Issue 144 – September 2018

5500 words, short story, REPRINT



“I hate you.”

A four-year-old girl. A room as barren as a fishbowl.

“I hate you.”

Little fists, clenching: one of the cameras, set to motion-cap, zoomed on them automatically. Two others watched the adults, mother, father on opposite sides of the room. The machines watched the players: half a world away, Stavros watched the machines.

“I hate you I hate you I HATE you!”

The girl was screaming now, her face contorted in anger and anguish. There were tears at the edges of her eyes but they stayed there, never falling. Her parents shifted like nervous animals, scared of the anger, used to the outbursts but far from comfortable with them.

At least this time she was using words. Usually she just howled.

She leaned against the blanked window, fists pounding. The window took her assault like hard white rubber, denting slightly, then rebounding. One of the few things in the room that bounced back when she struck out; one less thing to break.

“Jeannie, hush . . . ” Her mother reached out a hand. Her father, as usual, stood back, a mixture of anger and resentment and confusion on his face.

Stavros frowned. A veritable pillar of paralysis, that man.

And then: They don’t deserve her.

The screaming child didn’t turn, her back a defiant slap at Kim and Andrew Goravec. Stavros had a better view: Jeannie’s face was just a few centimeters away from the southeast pickup. For all the pain it showed, for all the pain Jeannie had felt in the four short years of her physical life, those few tiny drops that never fell were the closest she ever came to crying.

“Make it clear,” she demanded, segueing abruptly from anger to petulance.

Kim Goravec shook her head. “Honey, we’d love to show you outside. Remember before, how much you liked it? But you have to promise not to scream at it all the time. You didn’t used to, honey, you—”

Now!” Back to rage, the pure, white-hot anger of a small child.

The pads on the wall panel were greasy from Jeannie’s repeated, sticky-fingered attempts to use them herself. Andrew flashed a begging look at his wife: Please, let’s just give her what she wants.

His wife was stronger. “Jeannie, we know it’s difficult—”

Jeannie turned to face the enemy. The north pickup got it all: the right hand rising to the mouth, the index finger going in. The defiant glare in those glistening, focused eyes.

Kim took a step forward. “Jean, honey, no!”

They were baby teeth, still, but sharp. They’d bitten to the bone before Mommy even got within touching distance. A red stain blossomed from Jeannie’s mouth, flowed down her chin like some perverted reenactment of mealtime messes as a baby, and covered the lower half of her face in an instant. Above the gore, bright angry eyes said gotcha.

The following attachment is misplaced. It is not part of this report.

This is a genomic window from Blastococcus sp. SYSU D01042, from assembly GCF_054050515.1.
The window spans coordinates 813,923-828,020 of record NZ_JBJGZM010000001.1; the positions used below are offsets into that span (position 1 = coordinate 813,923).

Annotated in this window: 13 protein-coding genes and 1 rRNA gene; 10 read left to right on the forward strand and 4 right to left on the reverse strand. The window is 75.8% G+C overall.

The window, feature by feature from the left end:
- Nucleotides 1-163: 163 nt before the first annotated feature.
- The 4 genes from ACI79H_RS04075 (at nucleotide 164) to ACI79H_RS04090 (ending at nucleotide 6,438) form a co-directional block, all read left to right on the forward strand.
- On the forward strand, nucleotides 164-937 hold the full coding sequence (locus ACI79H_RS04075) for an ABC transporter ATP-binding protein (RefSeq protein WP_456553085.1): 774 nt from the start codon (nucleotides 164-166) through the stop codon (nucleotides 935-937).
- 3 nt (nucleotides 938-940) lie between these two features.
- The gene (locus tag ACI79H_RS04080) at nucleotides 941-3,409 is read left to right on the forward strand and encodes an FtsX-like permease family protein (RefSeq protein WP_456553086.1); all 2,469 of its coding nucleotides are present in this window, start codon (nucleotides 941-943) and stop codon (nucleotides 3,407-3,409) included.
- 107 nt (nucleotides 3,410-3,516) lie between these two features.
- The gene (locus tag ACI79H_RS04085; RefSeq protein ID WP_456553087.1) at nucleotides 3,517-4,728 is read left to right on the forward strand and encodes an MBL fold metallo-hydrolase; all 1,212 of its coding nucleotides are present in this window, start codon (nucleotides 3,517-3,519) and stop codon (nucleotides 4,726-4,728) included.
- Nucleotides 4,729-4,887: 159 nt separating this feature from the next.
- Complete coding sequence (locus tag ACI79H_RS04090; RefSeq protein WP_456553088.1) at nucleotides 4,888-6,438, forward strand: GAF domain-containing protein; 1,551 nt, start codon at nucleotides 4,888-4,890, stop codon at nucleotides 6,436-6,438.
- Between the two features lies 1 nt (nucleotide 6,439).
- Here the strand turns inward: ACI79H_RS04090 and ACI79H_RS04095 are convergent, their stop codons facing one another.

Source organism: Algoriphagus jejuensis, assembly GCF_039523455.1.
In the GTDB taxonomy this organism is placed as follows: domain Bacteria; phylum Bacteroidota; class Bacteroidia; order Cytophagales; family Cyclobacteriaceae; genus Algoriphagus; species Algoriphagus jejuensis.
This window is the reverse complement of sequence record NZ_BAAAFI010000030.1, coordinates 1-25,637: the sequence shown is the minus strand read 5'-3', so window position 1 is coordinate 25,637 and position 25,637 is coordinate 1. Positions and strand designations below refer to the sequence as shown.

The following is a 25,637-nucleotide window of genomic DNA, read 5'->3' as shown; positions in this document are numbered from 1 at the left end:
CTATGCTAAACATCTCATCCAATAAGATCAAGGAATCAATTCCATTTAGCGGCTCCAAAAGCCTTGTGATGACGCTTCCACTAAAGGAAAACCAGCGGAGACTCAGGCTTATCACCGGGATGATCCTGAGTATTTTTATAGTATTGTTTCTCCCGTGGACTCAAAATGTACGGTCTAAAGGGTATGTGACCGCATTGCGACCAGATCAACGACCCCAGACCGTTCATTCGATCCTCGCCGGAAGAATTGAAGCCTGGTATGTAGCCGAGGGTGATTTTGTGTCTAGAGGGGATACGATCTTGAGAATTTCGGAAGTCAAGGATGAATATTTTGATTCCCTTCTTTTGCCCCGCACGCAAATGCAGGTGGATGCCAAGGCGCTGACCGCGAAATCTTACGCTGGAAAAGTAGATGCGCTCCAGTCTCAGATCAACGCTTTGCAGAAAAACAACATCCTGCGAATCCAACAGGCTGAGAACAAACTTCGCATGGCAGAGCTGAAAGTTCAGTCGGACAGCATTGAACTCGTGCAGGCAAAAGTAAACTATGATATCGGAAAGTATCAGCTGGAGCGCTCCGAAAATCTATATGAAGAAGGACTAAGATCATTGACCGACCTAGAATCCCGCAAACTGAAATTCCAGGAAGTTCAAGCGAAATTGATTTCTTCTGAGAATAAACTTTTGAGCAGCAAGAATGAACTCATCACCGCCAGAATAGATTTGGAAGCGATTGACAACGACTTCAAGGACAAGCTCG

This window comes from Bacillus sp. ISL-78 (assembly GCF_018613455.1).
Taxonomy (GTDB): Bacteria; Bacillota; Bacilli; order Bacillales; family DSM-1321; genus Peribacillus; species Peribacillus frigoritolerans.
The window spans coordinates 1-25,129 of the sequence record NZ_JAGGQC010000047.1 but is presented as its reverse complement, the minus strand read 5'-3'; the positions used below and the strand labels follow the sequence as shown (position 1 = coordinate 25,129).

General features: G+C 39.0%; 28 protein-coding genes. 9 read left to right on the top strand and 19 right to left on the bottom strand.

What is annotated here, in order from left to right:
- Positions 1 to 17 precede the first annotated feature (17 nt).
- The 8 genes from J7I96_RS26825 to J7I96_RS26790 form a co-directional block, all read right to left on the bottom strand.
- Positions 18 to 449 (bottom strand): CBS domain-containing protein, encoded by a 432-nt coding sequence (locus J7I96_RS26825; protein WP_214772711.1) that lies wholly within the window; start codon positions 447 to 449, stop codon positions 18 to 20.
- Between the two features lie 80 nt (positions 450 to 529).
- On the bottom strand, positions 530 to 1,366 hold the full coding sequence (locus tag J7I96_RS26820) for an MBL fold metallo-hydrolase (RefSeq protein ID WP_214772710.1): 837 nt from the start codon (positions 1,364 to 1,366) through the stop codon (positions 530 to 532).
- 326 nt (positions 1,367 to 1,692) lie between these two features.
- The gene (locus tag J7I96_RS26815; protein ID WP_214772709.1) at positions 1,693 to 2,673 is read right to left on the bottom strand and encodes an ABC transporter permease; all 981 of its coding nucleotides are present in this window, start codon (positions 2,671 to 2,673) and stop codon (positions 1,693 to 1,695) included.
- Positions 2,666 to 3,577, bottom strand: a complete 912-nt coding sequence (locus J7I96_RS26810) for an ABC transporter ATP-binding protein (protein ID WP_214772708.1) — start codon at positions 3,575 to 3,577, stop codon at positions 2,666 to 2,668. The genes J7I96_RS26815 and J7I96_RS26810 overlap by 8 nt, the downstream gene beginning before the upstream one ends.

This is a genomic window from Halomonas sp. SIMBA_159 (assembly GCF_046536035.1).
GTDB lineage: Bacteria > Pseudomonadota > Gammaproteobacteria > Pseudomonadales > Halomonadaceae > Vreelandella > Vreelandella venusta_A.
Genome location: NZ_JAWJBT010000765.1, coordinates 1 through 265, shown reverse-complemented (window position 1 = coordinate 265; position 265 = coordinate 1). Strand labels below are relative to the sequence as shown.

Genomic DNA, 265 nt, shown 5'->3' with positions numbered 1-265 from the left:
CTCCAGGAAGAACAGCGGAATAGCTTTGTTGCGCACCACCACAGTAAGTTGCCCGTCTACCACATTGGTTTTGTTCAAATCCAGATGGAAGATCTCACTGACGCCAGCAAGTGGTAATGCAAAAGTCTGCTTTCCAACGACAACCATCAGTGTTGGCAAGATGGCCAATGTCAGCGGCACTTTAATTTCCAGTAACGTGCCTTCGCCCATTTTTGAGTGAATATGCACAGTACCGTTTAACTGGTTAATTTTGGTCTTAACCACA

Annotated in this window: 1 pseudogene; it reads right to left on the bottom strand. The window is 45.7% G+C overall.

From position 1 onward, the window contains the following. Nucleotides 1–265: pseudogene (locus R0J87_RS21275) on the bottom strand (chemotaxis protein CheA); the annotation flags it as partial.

Without a sound Jeannie Goravec collapsed, eyes rolling back in her head as she pitched forward. Kim caught her just before her head hit the floor. “Oh God, Andy, she’s fainted, she’s in shock, she—”

Andrew didn’t move. One hand was buried in the pocket of his blazer, fiddling with something.

Stavros felt his mouth twitch. Is that a remote control in your pocket or are you just glad to—

Kim had the tube of liquid skin out, sprayed it onto Jeannie’s hand while cradling the child’s head in her lap. The bleeding slowed. After a moment Kim looked back at her husband, who was standing motionless and unhelpful against the wall. He had that look on his face, that giveaway look that Stavros was seeing so often these days.

“You turned her off,” Kim said, her voice rising. “After everything we’d agreed on, you still turned her off?!

Andrew shrugged helplessly. “Kim . . . ”

Kim refused to look at him. She rocked back and forth, tuneless breath whistling between her teeth, Jeannie’s head still in her lap. Kim and Andrew Goravec with their bundle of joy. Between them, the cable connecting Jeannie’s head to the server shivered on the floor like a disputed boundary.

Stavros had this metaphoric image of her: Jean Goravec, buried alive in the airless dark, smothered by tonnes of earth—finally set free. Jean Goravec coming up for air.

Another image, of himself this time: Stavros Mikalaides, liberator. The man who made it possible for her to experience, however briefly, a world where the virtual air was sweet and the bonds nonexistent. Certainly there’d been others in on the miracle—a dozen tech-heads, twice as many lawyers—but they’d all vanished over time, their interest fading with proof-of-principal or the signing of the last waiver. The damage was under control, the project was in a holding pattern; there was no need to waste more than a single Terracon employee on mere cruise control. So only Stavros remained—and to Stavros, Jeannie had never been a “project.” She was his as much as the Goravecs’. Maybe more.

But even Stavros still didn’t know what it was really like for her. He wondered if it was physically possible for anyone to know. When Jean Goravec slipped the leash of her fleshly existence, she awoke into a reality where the very laws of physics had expired.

It hadn’t started that way, of course. The system had booted up with years of mundane, real-world environments on file, each lovingly rendered down to the dust motes. But they’d been flexible, responsive to the needs of any developing intellect. In hindsight, maybe too flexible. Jean Goravec had edited her personal reality so radically that even Stavros’ mechanical intermediaries could barely parse it. This little girl could turn a forest glade into a bloody Roman coliseum with a thought. Unleashed, Jean lived in a world where all bets were off.